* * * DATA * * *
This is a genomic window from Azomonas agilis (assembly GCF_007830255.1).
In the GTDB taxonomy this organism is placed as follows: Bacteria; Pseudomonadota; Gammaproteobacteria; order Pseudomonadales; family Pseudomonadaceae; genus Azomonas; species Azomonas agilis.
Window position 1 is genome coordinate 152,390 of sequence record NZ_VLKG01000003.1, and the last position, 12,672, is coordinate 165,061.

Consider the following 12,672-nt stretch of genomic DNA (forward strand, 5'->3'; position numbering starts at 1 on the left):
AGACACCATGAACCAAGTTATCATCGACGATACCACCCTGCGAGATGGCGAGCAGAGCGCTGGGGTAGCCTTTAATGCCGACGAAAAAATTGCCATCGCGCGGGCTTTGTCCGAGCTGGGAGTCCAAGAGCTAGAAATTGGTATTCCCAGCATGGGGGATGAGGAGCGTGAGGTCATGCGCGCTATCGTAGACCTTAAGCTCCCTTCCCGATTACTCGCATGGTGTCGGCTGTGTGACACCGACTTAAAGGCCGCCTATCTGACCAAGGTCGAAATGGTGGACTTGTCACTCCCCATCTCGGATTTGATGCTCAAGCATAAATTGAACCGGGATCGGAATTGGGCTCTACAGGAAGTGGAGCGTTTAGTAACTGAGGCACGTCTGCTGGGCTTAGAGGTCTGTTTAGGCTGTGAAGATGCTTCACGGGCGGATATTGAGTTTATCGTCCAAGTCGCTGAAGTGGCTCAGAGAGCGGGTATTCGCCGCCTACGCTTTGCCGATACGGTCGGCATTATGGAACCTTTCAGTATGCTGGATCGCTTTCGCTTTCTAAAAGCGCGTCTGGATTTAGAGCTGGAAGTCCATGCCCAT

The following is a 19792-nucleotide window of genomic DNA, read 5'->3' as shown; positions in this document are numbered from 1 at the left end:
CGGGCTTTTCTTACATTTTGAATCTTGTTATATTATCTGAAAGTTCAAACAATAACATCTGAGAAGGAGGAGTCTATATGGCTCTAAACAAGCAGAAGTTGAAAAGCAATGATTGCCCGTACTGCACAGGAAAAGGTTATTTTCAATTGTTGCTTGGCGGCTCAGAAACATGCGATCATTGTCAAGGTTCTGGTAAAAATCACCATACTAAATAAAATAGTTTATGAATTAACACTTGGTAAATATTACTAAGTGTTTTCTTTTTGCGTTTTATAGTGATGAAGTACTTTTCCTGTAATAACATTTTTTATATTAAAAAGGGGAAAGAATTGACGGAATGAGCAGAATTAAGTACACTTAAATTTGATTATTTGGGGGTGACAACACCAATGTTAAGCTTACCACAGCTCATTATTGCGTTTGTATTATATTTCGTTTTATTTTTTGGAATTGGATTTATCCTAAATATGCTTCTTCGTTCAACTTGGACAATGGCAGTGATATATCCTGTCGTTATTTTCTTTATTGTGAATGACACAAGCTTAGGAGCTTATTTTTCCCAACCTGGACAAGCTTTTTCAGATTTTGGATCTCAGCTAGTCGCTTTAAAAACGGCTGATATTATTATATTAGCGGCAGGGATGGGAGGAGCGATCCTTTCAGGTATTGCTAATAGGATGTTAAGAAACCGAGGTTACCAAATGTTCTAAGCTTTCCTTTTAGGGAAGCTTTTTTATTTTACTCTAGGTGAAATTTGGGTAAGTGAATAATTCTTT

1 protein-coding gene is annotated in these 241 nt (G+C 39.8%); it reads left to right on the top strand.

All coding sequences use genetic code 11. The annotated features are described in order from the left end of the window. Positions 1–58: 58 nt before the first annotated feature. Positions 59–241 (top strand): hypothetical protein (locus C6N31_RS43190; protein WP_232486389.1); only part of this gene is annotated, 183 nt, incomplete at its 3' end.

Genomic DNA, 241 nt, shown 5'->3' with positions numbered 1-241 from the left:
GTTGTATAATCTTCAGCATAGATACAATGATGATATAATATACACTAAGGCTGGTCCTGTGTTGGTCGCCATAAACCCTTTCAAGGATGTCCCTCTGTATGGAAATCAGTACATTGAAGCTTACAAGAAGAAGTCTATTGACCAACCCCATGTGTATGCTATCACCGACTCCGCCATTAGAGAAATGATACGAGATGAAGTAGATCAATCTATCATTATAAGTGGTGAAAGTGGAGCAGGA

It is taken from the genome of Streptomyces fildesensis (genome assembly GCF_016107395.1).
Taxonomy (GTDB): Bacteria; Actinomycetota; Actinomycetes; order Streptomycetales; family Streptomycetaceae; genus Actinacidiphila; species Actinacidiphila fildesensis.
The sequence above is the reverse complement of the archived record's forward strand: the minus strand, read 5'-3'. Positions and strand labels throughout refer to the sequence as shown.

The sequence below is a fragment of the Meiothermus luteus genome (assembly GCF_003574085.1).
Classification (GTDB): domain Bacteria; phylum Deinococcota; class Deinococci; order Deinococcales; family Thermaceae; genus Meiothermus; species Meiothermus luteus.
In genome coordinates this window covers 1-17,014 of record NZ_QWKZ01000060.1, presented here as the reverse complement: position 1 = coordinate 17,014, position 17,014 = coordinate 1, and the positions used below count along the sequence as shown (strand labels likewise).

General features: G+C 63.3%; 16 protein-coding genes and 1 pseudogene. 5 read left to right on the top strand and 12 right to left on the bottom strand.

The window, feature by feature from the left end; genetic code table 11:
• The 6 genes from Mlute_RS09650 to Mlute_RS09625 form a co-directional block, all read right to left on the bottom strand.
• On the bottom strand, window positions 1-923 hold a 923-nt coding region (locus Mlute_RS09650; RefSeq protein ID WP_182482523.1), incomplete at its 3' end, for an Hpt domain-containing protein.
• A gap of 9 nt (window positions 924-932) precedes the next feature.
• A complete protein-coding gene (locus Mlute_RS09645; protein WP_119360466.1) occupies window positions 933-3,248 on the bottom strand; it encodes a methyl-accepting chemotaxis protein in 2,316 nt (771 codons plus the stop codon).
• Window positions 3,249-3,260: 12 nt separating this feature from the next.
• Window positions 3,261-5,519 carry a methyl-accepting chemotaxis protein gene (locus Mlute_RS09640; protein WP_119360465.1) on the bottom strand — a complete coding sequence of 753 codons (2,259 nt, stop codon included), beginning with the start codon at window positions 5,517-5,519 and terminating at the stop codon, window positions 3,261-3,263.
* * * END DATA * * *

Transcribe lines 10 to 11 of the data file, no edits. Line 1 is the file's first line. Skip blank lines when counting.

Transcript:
Genomic DNA, 241 nt, shown 5'->3' with positions numbered 1-241 from the left:
GTTGTATAATCTTCAGCATAGATACAATGATGATATAATATACACTAAGGCTGGTCCTGTGTTGGTCGCCATAAACCCTTTCAAGGATGTCCCTCTGTATGGAAATCAGTACATTGAAGCTTACAAGAAGAAGTCTATTGACCAACCCCATGTGTATGCTATCACCGACTCCGCCATTAGAGAAATGATACGAGATGAAGTAGATCAATCTATCATTATAAGTGGTGAAAGTGGAGCAGGA